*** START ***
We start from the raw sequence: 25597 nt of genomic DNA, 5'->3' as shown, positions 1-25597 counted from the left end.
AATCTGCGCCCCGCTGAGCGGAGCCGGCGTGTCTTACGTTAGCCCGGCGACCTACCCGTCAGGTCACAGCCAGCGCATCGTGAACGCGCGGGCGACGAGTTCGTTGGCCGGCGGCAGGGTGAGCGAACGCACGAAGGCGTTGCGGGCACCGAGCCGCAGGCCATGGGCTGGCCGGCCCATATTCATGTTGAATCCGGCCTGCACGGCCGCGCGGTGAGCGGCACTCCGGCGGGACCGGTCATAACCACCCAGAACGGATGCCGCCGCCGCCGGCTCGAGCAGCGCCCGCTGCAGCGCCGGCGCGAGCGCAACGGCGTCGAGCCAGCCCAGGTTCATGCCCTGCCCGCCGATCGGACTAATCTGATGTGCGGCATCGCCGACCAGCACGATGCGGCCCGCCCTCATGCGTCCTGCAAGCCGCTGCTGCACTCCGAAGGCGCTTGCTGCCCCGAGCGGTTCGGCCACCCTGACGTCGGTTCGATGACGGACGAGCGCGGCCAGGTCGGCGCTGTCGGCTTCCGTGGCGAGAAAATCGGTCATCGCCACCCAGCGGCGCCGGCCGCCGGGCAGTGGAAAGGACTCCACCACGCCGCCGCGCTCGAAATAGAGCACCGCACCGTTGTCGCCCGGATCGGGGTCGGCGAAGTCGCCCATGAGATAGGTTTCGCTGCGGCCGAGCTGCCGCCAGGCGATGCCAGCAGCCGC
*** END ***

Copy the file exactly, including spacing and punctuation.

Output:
We start from the raw sequence: 25597 nt of genomic DNA, 5'->3' as shown, positions 1-25597 counted from the left end.
AATCTGCGCCCCGCTGAGCGGAGCCGGCGTGTCTTACGTTAGCCCGGCGACCTACCCGTCAGGTCACAGCCAGCGCATCGTGAACGCGCGGGCGACGAGTTCGTTGGCCGGCGGCAGGGTGAGCGAACGCACGAAGGCGTTGCGGGCACCGAGCCGCAGGCCATGGGCTGGCCGGCCCATATTCATGTTGAATCCGGCCTGCACGGCCGCGCGGTGAGCGGCACTCCGGCGGGACCGGTCATAACCACCCAGAACGGATGCCGCCGCCGCCGGCTCGAGCAGCGCCCGCTGCAGCGCCGGCGCGAGCGCAACGGCGTCGAGCCAGCCCAGGTTCATGCCCTGCCCGCCGATCGGACTAATCTGATGTGCGGCATCGCCGACCAGCACGATGCGGCCCGCCCTCATGCGTCCTGCAAGCCGCTGCTGCACTCCGAAGGCGCTTGCTGCCCCGAGCGGTTCGGCCACCCTGACGTCGGTTCGATGACGGACGAGCGCGGCCAGGTCGGCGCTGTCGGCTTCCGTGGCGAGAAAATCGGTCATCGCCACCCAGCGGCGCCGGCCGCCGGGCAGTGGAAAGGACTCCACCACGCCGCCGCGCTCGAAATAGAGCACCGCACCGTTGTCGCCCGGATCGGGGTCGGCGAAGTCGCCCATGAGATAGGTTTCGCTGCGGCCGAGCTGCCGCCAGGCGATGCCAGCAGCCGC